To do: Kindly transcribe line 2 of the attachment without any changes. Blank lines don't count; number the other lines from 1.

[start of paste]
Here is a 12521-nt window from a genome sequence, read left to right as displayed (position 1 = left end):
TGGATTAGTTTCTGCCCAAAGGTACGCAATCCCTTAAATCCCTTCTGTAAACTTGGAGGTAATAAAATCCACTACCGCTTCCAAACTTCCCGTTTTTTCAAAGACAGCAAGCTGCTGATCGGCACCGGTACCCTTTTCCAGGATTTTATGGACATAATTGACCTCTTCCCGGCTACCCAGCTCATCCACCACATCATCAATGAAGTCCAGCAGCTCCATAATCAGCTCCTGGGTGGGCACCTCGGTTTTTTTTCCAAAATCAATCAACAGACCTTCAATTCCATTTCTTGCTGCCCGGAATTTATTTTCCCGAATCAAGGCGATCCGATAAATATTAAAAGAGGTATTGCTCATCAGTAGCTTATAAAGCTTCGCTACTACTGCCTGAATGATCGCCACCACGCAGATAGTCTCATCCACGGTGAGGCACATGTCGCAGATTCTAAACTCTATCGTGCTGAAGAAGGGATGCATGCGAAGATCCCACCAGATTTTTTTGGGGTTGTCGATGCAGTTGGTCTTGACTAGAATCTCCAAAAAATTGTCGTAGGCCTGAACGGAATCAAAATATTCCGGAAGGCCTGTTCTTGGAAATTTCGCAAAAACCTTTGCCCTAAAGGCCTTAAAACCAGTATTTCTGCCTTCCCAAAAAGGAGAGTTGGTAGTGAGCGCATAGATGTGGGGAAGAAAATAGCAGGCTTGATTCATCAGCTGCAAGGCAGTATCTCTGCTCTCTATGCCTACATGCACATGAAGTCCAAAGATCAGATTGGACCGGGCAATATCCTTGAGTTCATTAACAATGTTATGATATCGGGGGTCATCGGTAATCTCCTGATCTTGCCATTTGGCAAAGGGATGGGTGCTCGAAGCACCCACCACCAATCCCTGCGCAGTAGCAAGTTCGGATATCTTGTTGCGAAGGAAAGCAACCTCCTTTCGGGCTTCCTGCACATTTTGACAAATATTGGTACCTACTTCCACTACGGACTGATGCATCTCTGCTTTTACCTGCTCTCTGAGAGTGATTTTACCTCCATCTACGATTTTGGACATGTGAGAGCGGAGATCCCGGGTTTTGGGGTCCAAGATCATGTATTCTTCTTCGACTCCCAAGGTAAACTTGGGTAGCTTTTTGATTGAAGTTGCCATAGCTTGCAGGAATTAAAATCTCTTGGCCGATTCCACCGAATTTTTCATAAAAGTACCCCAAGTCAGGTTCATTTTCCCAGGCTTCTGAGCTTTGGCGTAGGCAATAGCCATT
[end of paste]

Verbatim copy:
TGGATTAGTTTCTGCCCAAAGGTACGCAATCCCTTAAATCCCTTCTGTAAACTTGGAGGTAATAAAATCCACTACCGCTTCCAAACTTCCCGTTTTTTCAAAGACAGCAAGCTGCTGATCGGCACCGGTACCCTTTTCCAGGATTTTATGGACATAATTGACCTCTTCCCGGCTACCCAGCTCATCCACCACATCATCAATGAAGTCCAGCAGCTCCATAATCAGCTCCTGGGTGGGCACCTCGGTTTTTTTTCCAAAATCAATCAACAGACCTTCAATTCCATTTCTTGCTGCCCGGAATTTATTTTCCCGAATCAAGGCGATCCGATAAATATTAAAAGAGGTATTGCTCATCAGTAGCTTATAAAGCTTCGCTACTACTGCCTGAATGATCGCCACCACGCAGATAGTCTCATCCACGGTGAGGCACATGTCGCAGATTCTAAACTCTATCGTGCTGAAGAAGGGATGCATGCGAAGATCCCACCAGATTTTTTTGGGGTTGTCGATGCAGTTGGTCTTGACTAGAATCTCCAAAAAATTGTCGTAGGCCTGAACGGAATCAAAATATTCCGGAAGGCCTGTTCTTGGAAATTTCGCAAAAACCTTTGCCCTAAAGGCCTTAAAACCAGTATTTCTGCCTTCCCAAAAAGGAGAGTTGGTAGTGAGCGCATAGATGTGGGGAAGAAAATAGCAGGCTTGATTCATCAGCTGCAAGGCAGTATCTCTGCTCTCTATGCCTACATGCACATGAAGTCCAAAGATCAGATTGGACCGGGCAATATCCTTGAGTTCATTAACAATGTTATGATATCGGGGGTCATCGGTAATCTCCTGATCTTGCCATTTGGCAAAGGGATGGGTGCTCGAAGCACCCACCACCAATCCCTGCGCAGTAGCAAGTTCGGATATCTTGTTGCGAAGGAAAGCAACCTCCTTTCGGGCTTCCTGCACATTTTGACAAATATTGGTACCTACTTCCACTACGGACTGATGCATCTCTGCTTTTACCTGCTCTCTGAGAGTGATTTTACCTCCATCTACGATTTTGGACATGTGAGAGCGGAGATCCCGGGTTTTGGGGTCCAAGATCATGTATTCTTCTTCGACTCCCAAGGTAAACTTGGGTAGCTTTTTGATTGAAGTTGCCATAGCTTGCAGGAATTAAAATCTCTTGGCCGATTCCACCGAATTTTTCATAAAAGTACCCCAAGTCAGGTTCATTTTCCCAGGCTTCTGAGCTTTGGCGTAGGCAATAGCCATT